PORT ST. LUCIE, Fla. -- Mets third baseman David Wright was somewhat conflicted as he watched B.J. Upton struggle throughout last season. Along with having compassion, Wright also had to account for the fact that his childhood friend was now playing for the division-rival Braves.
"I think anybody who plays the game goes through one of those times where you don't feel like you're doing what you're capable of doing," Wright said. "You feel for him on one hand. But on the other hand, he's in our division. So you want to see him do well. But you don't want to see him do that well to where he is single-handedly beating you like he can."
Coming off a season in which he hit .184 with a .557 OPS, Upton is attempting to regenerate the promise that has surrounded him dating back to when he and Wright were growing up together in the southwest Virginia region known as Tidewater.
While the .227 (5-for-22) batting average Upton has generated through the Grapefruit League season's early portion might not generate optimism, the Braves center fielder impressed with the three plate appearances he compiled in Sunday's loss to the Mets.
Upton lined Zack Wheeler's first-pitch fastball to right-center field for a single in the first inning and then fouled off a couple of fastballs in the process of drawing a walk after falling behind with a 1-2 count against the Mets right-hander in the third inning. Further showing he is willing to hit the ball the other way more frequently than last year, he flew out to right field while facing Jose Valverde in the sixth.
"He is a guy who has the tools," Wright said. "I think coming into this year, he will be more comfortable with his surroundings and more comfortable with being one of the guys over there. I expect him to have a bounce-back year. He's got all the tools. It's just a matter of putting last year behind him and doing what he is capable of doing."
Reliever Vasquez rusty in debut with Braves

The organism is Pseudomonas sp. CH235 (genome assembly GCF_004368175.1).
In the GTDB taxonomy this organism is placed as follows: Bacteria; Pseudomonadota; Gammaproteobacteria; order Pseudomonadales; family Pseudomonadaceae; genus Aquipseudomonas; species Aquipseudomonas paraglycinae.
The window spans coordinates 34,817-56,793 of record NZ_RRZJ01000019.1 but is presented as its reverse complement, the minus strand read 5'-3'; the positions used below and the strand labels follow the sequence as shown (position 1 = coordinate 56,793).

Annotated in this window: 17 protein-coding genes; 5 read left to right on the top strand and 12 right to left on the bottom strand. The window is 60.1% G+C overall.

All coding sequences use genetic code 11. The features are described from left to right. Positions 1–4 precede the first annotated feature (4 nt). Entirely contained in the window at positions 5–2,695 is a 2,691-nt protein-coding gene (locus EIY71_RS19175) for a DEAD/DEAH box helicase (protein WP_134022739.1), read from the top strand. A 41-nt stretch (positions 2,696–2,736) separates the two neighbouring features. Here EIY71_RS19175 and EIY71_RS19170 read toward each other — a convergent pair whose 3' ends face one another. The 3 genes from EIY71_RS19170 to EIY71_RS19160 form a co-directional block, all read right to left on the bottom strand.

PORT ST. LUCIE, Fla. -- As he made his much-anticipated Grapefruit League season debut in Sunday afternoon's loss to the Mets, Braves right-handed reliever Luis Vasquez did not live up to the hype that was generated from the tales of what he did over the past few months in the Dominican Winter League.
Instead, Vasquez displayed some of the rust that should have been expected as he pitched in a game for the first time since suffering a right lat strain approximately two months ago. The 27-year-old sidearmer was not even cleared to begin throwing live batting practice until Wednesday.
Braves manager Fredi Gonzalez said he would take all of this into account after Vasquez allowed four unearned runs, surrendered one hit and issued two walks while recording just two outs in Sunday's eighth inning.
"I'm not going to evaluate the young man on his first [appearance]," Gonzalez said. "He's coming back from some injuries. You can't evaluate him. It's not fair for him and it's not fair for us. If we make a couple plays, including himself, he might get out of there with just giving up one run."
Vasquez issued a leadoff walk and then made an errant throw to first base after fielding a bunt to account for the first of the two errors that led to the four unearned runs.
"It will take a little more time for me to get [my slider] back," Vasquez said. "But I didn't feel anything wrong. I could throw hard and soft. It felt normal. I just have to work on being more consistent."
Vasquez's ability to produce above-average fastballs with the sidearm delivery he developed less than two years ago has made him an intriguing candidate to begin the season in Atlanta's bullpen. He will have plenty of time over the remainder of the Grapefruit League season to regain the form that led the Braves to sign him as a Minor League free agent on Nov. 3.
• The Braves will have their first opportunity to test the expanded replay system during Monday afternoon's game against the Phillies in Clearwater. This will be the first of five Grapefruit League games the Braves will play in which Gonzalez will have the option of challenging reviewable plays.
• After struggling with his command in his first few Grapefruit League appearances, Ryan Buchter caught Gonzalez's attention with the perfect inning he completed in Saturday's split-squad game against the Nationals. Buchter, who would likely be best-suited for a specialist role, retired the only two left-handed hitters -- Bryce Harper (strikeout) and Adam LaRoche (groundout) -- he faced.
• Ramiro Pena recorded two hits in Sunday's loss to the Mets to improve his batting average to .364 (8-for-22). Coming off of right shoulder surgery, Pena has felt comfortable while swinging from both sides of the plate. But the utility infielder said he is still occasionally reluctant with some of the throws that he makes.
Mark Bowman is a reporter for MLB.com. This story was not subject to the approval of Major League Baseball or its clubs.